All Ords Report 22 November 2017
Long term investors are not always rewarded for loyalty, instead you may be forced to sell your shares.
This can occur if a company you have shares in is to be taken over by another company. A takeover announcement can lift a share price by around 20 per cent and in some cases more. If the price offered is at a premium to what you paid per share you may be happy about handing over your shares. Also, if you sell your shares in a takeover you don’t pay brokerage. But not all investors are likely to be cheering.
Following the GFC, an investor contacted me after he decided to purchase my book. He had invested in a mining related company prior to the GFC with no knowledge about risk management and held the stock through a decline of 90 per cent. The book changed the way he thought about the share market. He learned how a simple trend line would have given him the opportunity to exit with a profit. But most importantly, he’d still have all of his capital.
Having taught this technique to students over many years I can say honestly that it’s not rocket science. So if you are serious about wanting to ensure you avoid big losses like this when the next major market decline unfolds first learn how to make educated decisions from a qualified practitioner. Getting this step wrong can be costly.
I’ve seen plenty of cases of the blind leading the blind on so-called trading websites so think twice about trusting free information.
Also, remember that your prior level of education isn’t the determinant of whether you will be successful. The key to your success is your willingness to have an open mind, invest in yourself and be a sponge until you’ve mastered it.
Just to add salt to this investor’s wounds, the company whose shares he held received an official takeover bid by an overseas company after the shares had started to recover. The board gave their approval for the takeover to proceed and shareholders were given the opportunity to sell their shares at the offer price. Once a company receives a majority holding under the takeover rules all remaining shareholders must sell their shares. So he had to sell at a considerable loss.
What I’ve found interesting is that as commodity prices began to recover many of these unloved shares began to rise quite strongly and the charts indicated that a long term low had occurred. From a technical analyst’s perspective this indicates that the stock had the potential to rise much more than the offer price.
What do we expect in the market?
Following a solid rise on the market to a high at 6,124 points on 9 November 2017, the market reversed to close at 6,038.3 points last week, above the all-important 6,000 points level. It was interesting to observe the All Ordinaries Index (XAO) on Thursday as it dipped below the 6,000 point mark before attempting to recover on Friday. While this is positive for the market, the rise may have been short-lived as short term traders appear to have driven the market higher under the influenced of a strong rise on the US market the night before.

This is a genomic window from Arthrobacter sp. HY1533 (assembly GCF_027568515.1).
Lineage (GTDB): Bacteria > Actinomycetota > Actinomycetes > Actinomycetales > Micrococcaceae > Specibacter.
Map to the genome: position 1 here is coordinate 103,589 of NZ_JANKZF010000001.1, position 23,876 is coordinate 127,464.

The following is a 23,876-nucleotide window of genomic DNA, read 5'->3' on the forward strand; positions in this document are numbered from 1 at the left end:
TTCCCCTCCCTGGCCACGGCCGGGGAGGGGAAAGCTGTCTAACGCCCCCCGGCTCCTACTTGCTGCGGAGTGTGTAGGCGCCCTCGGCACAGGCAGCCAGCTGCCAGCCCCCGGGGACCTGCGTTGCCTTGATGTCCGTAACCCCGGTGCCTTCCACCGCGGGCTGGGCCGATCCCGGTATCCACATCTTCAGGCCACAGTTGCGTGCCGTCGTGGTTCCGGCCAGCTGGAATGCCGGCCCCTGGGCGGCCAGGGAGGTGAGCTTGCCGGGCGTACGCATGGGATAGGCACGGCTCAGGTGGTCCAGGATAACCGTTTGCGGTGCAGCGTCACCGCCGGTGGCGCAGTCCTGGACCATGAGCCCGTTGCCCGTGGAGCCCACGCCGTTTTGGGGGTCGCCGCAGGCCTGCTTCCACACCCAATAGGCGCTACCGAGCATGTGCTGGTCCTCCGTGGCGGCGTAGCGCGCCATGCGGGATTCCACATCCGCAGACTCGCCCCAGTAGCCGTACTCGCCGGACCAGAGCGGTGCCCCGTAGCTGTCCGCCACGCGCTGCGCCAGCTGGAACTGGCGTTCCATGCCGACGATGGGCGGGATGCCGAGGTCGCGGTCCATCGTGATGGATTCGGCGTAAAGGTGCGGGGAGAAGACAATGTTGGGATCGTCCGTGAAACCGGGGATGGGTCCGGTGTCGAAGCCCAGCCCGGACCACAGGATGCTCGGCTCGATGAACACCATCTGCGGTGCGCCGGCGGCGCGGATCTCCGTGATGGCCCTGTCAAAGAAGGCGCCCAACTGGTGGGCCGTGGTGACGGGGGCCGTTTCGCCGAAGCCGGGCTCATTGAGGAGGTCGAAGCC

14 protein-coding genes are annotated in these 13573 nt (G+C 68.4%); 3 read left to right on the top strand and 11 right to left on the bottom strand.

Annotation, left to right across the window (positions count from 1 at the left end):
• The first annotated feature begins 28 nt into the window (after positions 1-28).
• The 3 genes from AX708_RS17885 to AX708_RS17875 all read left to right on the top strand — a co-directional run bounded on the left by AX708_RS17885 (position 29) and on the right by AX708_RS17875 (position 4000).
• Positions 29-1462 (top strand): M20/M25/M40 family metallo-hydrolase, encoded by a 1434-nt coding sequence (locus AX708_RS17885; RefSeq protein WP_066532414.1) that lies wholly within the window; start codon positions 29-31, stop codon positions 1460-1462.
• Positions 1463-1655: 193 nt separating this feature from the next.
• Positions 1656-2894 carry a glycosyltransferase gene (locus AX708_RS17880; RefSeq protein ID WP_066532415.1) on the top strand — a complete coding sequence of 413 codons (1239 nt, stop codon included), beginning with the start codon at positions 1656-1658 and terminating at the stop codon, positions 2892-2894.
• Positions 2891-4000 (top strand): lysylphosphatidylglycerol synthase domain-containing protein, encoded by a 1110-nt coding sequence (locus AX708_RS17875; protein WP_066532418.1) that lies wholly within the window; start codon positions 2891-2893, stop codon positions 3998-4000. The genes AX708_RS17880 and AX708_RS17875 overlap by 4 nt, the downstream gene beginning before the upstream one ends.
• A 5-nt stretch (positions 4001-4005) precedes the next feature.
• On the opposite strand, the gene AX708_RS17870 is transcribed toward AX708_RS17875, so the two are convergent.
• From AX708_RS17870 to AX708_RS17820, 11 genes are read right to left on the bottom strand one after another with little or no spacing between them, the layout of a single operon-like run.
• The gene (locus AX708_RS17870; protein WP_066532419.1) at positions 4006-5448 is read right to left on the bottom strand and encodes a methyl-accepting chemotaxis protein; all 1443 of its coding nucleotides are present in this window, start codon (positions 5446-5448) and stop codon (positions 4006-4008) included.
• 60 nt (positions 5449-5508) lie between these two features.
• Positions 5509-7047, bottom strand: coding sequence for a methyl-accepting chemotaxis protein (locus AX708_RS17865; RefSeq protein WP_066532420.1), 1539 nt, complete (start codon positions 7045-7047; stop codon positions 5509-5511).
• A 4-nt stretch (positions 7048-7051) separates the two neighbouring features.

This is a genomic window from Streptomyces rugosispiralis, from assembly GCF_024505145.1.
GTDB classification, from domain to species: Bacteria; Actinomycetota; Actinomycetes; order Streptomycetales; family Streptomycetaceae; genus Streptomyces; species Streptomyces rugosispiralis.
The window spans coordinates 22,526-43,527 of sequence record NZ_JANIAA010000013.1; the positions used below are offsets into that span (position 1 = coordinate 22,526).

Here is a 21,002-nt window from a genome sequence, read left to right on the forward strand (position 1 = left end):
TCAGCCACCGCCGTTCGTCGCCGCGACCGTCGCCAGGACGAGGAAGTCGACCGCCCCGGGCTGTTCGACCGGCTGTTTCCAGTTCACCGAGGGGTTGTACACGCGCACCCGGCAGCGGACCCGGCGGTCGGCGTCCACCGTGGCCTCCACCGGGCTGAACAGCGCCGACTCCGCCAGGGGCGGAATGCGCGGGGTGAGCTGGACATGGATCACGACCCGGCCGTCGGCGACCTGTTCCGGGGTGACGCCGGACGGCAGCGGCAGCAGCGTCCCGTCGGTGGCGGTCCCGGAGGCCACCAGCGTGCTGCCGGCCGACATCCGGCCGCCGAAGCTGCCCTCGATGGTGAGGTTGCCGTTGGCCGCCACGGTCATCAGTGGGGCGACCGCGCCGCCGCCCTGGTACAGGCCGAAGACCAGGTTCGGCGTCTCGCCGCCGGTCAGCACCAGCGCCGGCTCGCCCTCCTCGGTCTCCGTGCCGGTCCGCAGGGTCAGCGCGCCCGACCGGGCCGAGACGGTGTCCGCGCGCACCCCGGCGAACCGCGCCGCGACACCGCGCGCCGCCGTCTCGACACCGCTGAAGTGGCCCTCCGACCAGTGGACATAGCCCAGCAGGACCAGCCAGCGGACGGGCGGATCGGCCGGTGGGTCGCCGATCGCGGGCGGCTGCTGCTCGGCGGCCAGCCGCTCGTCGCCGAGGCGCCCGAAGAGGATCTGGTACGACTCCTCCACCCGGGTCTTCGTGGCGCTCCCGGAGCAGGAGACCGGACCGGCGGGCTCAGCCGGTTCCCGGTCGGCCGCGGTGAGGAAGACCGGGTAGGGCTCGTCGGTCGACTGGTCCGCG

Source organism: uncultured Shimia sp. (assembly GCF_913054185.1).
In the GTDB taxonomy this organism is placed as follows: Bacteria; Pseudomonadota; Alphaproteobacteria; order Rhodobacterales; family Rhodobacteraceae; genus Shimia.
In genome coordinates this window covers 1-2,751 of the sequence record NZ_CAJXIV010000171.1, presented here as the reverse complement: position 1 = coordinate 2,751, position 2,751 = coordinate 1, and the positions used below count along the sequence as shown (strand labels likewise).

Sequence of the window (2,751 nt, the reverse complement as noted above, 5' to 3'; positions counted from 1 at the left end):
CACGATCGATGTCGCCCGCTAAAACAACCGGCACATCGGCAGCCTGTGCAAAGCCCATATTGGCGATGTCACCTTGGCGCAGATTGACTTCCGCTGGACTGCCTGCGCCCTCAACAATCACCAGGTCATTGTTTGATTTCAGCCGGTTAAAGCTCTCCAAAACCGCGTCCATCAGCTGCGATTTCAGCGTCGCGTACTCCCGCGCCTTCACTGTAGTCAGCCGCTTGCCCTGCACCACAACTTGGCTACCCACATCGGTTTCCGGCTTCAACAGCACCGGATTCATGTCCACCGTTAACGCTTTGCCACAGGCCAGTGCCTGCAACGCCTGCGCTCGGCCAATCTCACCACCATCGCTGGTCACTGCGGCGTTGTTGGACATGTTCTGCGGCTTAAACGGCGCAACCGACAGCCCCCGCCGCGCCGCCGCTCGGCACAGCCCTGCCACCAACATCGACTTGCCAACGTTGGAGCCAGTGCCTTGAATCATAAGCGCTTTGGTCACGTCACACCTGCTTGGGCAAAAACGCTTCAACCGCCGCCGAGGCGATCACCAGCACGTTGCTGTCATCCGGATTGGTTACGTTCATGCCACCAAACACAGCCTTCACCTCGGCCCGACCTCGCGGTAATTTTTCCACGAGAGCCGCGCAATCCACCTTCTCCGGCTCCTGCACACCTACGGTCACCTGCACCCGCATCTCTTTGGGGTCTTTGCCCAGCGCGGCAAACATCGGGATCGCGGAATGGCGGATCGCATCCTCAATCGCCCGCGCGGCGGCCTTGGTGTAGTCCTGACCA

Short term traders will often chase gains made on overseas markets by assuming the local market will follow suit, however, a solid rise on Wall Street is not always reflected on the Australian market the next day.
From here, I would prefer to see the market take a breather for two or three weeks, prior to a further rise into the short term target zone between 6,200 and 6,400 points. That said a further temporary move to the downside would be normal at this time.
Another interesting point to bring to your attention is how the recent rise on the market surpassed the high achieved by the All Ordinaries Index almost ten years ago at 6,059.50 points in May 2008.
Looking back, 2008 provided an important lesson as the herd, which is largely comprised of investors with no or very little knowledge about proper buy and sell rules, decided to jump into the market as many shares were trading below their highs and the market had been rising again. However, their lack of knowledge soon became alarmingly apparent as the market continued it’s overall decline.
The important lesson to remember is that regardless of the current market conditions, if you have money invested you need a plan and proper rules to manage your risk. Furthermore, remember that diversification, which you may have been told is the Financial Industry’s answer to any risk management question, however this didn’t prevent the carnage that occurred in the GFC. So unless your plan includes a better risk management strategy such as a stop loss, history will repeat.
Perhaps you may have observed the activity around Oil over recent weeks. From a price perspective, oil has held up well following the rise above a prior level of resistance at around $52 in September. From there oil has to date gained around 8 per cent. My analysts indicate that following potential short term downside the target for oil is between $60 and $62, followed by $68 to $74 medium term.
The AUD has fallen swiftly against the value of the USD. Lows can occur between October and January on the AUD and therefore the current move down appears to be a well-timed decline. If a higher dollar is important to you, consider that while the dollar is falling it is possible for the currency to continue to the decline to between $0.745 and $0.75 over the coming weeks. My current worst case is around $0.742.
To confirm the start of the next rise I would look for a strong rise back above $0.775, however, this would be early confirmation of a potential directional change for our currency. So pay attention to commentary by the Reserve Bank of Australia (RBA) at their next meeting if the dollar does continue below my target range. More on this commodity in future reports.
Dale Gillham is Chief Analyst at Wealth Within